A hush fell over a packed Christie’s salesroom tonight at its evening “Post-War and Contemporary” sale as its star lot of Frieze Week, Francis Bacon’s Study of Red Pope (1962), failed to elicit a bid. It had been estimated that it could fetch £60 million. “People were in the room who had expressed interest,” said department head, Francis Outred, afterwards, “but none of them wanted to break the ice. I am sure we can still sell it.”
The would–be bidders might have been calculating the significance of the potential sale. The highest price for a single canvas by Bacon was the £42.4 million paid, in 2014, for the 1966 Portrait of George Dyer Talking. Had they bid, they would have broken new ground for a single Bacon canvas at auction. But they didn’t.
Instead, the lot was Basquiat’s powerful Red Skull (1982), which sold to art advisor Abigail Asher, within estimate, for £16.5 million.
The failure of the Bacon, and of second-rate paintings and sculptures by Peter Doig, Jenny Saville, and Damien Hirst in the £1 million to £3 million range, left Christie’s well short of its £139-million pound minimum target (excluding buyer’s premium) for the evening. Still, the sale brought a nonetheless impressive £99.5 million ($130.1 million), making it Christie’s second highest total for a contemporary art sale in Europe, and the highest ever for Frieze Week.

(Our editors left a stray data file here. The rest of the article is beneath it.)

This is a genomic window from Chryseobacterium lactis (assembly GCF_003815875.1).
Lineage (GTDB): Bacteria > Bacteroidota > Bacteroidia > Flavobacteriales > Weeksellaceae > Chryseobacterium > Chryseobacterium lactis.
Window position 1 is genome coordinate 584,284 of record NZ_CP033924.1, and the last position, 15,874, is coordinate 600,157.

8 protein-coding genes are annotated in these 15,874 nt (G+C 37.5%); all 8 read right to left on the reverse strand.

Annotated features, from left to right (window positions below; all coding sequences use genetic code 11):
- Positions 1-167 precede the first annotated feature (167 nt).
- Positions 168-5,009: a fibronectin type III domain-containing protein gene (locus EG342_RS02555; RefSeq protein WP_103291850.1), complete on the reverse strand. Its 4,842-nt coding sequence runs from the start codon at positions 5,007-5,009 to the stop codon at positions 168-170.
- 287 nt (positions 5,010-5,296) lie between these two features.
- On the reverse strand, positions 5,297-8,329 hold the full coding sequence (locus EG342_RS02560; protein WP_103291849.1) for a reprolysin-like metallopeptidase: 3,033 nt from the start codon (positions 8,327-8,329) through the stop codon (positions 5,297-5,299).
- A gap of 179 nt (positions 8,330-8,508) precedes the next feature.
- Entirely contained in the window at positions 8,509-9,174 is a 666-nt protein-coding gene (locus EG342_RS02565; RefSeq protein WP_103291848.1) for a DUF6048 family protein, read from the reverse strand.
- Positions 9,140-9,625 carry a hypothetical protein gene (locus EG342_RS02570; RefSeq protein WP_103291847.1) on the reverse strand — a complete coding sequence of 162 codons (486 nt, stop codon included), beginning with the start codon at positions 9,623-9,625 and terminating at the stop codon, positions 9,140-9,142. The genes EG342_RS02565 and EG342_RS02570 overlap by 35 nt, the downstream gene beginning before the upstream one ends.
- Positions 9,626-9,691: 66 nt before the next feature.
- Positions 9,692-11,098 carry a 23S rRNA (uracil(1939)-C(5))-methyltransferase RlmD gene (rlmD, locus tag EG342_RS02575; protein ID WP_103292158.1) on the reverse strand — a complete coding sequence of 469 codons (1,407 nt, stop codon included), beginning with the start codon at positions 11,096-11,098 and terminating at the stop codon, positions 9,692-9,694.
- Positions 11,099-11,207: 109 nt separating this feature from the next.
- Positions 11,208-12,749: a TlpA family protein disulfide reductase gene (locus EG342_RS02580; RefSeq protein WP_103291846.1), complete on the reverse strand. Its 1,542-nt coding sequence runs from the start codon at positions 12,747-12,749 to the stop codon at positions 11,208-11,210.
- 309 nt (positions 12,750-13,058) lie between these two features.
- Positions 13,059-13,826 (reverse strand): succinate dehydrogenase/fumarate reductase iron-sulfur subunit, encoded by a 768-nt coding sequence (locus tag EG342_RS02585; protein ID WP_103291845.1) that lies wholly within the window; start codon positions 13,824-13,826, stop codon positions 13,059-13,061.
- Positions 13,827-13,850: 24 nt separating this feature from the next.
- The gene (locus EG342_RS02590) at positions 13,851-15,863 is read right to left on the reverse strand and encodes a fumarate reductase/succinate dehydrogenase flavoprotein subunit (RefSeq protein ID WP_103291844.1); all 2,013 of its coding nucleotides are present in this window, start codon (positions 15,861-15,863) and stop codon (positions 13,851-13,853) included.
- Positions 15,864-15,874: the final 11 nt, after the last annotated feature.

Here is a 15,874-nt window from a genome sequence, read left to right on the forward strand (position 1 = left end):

In pulling this off, they were fortunate to have not one, but two Bacon “Pope” paintings that had not been seen in public for 50 years. The smaller of these was the only painting in the recently published Bacon catalogue raisonne whose whereabouts was unknown. This painting, Head with Raised Arm (1955), was estimated at a more reasonable £7 million. It drew competition from dealers Thomas Gibson and Nick McLean, before falling to the latter for £11.5 million ($15.1 million).
British art is always a strong suit at these sales and here there was a string of records for British artists, starting with the opening lot, a 2003 decorated ceramic pot by the satirical potter, Grayson Perry, otherwise known as Claire. Saint Claire 37 wanks across Northern Spain was pursued by London dealer Robin Katz before selling to Micky Tiroche for £200,000, double its estimate.
Staying with Britain, Antony Gormley’s 28-foot cast iron A Case for an Angel 1 (1989), a smaller variant of his massive Angel of the North sculpture in Gateshead, sold near the low estimate for £5.3 million ($6.2 million) to a telephone bid. It was from Japanese collector and private museum owner Yusaku Maezawa who immediately Instagrammed news of the purchase. Read more